Literary Design: A Look at Edith Wharton's Home 'The Mount'

Literary Design: A Look at Edith Wharton's Home 'The Mount'

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Nancy Mitchell
May 1, 2016
(Image credit: The Mount)

I think you always feel a certain connection with your favorite writers, and I feel a particular kinship with Edith Wharton. Besides being an accomplished novelist and chronicler of Gilded Age New York, she was also passionately interested in decorating. In fact, her very first book was about decorating, and she once described herself as "a better landscape gardener than novelist". Wharton's pièces de résistance was The Mount, the Massachusetts country home that she designed herself, and where she lived and wrote from 1902 to 1911.

For all of her life Edith was keenly aware of the physical environment and the way it affected people. A particular awareness for setting permeates her fiction: witness, for example, her description of Countess Olenska's little house in The Age of Innocence, which helps to establish the character as someone fascinating, exotic, and outside of the normal world of New York society.

All of the main rooms on the home's first floor open onto this airy gallery.
(Image credit: The Mount)

The Mount, which she began designing in 1901, was a place to escape from the large, overly formal social gatherings of her moneyed milieu, and ramble about the country and engage in intense conversations with her circle of writers, artists, and politicians, which included novelist Henry James, painter Maxfield Parrish, Teddy Roosevelt, and her architect, Ogden Codman. She had a hand in designing the garden, the house, and its interiors, and was very pleased with her efforts. She wrote to her lover Morton Fullerton: “I am amazed at the success of my efforts. Decidedly, I’m a better landscape gardener than novelist, and this place, every line of which is my own work, far surpasses The House of Mirth.”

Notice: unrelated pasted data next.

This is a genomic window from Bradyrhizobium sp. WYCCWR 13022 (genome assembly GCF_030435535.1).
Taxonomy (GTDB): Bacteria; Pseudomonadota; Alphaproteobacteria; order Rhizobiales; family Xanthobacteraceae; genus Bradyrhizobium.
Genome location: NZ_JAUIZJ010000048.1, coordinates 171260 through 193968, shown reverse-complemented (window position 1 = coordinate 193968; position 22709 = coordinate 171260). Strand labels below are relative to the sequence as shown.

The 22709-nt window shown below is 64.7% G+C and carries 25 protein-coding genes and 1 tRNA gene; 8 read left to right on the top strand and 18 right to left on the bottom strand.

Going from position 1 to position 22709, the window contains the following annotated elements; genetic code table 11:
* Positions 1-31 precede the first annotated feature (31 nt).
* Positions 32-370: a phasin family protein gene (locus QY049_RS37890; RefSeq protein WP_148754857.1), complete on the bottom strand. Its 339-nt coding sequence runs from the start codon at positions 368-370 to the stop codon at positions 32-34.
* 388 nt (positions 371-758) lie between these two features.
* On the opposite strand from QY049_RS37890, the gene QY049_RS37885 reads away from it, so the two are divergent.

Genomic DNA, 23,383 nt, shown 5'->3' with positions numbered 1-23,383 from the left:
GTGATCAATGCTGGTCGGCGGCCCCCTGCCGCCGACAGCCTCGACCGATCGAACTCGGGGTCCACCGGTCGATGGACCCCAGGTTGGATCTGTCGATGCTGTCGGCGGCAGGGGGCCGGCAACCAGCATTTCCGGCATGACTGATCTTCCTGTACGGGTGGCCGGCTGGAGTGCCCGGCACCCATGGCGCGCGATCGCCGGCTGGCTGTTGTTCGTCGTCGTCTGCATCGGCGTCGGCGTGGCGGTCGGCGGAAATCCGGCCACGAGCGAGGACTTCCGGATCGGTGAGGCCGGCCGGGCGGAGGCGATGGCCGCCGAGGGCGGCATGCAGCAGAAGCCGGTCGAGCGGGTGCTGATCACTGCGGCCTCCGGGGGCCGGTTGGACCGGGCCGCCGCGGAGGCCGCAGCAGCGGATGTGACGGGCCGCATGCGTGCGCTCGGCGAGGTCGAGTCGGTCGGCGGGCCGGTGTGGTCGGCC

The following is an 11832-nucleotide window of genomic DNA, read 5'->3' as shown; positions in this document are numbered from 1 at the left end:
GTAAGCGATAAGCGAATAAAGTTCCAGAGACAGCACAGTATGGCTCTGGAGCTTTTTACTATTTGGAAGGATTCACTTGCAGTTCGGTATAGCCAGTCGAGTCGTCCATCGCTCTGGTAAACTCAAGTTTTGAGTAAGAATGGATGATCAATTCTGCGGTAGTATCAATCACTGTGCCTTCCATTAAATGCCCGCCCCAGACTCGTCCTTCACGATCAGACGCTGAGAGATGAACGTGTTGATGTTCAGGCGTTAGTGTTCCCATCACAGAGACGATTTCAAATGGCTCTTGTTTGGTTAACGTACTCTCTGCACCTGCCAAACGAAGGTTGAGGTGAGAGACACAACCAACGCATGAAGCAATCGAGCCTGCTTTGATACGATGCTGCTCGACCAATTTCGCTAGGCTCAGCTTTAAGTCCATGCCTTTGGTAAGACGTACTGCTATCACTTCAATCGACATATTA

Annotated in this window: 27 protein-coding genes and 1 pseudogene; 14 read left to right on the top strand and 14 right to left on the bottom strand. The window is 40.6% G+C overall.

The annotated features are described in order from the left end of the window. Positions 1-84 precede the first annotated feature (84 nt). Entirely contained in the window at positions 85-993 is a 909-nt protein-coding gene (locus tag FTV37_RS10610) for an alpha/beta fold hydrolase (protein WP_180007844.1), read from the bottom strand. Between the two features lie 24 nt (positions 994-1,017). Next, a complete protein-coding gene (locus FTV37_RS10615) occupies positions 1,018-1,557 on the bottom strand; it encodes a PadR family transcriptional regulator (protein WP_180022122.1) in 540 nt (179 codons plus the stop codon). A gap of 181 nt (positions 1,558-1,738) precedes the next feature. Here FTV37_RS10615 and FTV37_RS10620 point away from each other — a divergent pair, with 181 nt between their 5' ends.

In fact, it was while at the mount that Wharton wrote The House of Mirth, her first published novel, which began to establish her reputation as one of the great writers of her time. Every morning she would rise at 6 AM, write in bed until 11, and then spend the rest of the day picnicking and motoring with her guests.

Wharton's library, where she gathered with guests to read and converse.
(Image credit: The Mount)

Edith Wharton and her husband, Edward, separated in 1911, and she sold the house and moved to France, where she lived for the rest of her life. But it was a place she never forgot. Years later, she wrote: "It was only at The Mount that I was really happy."

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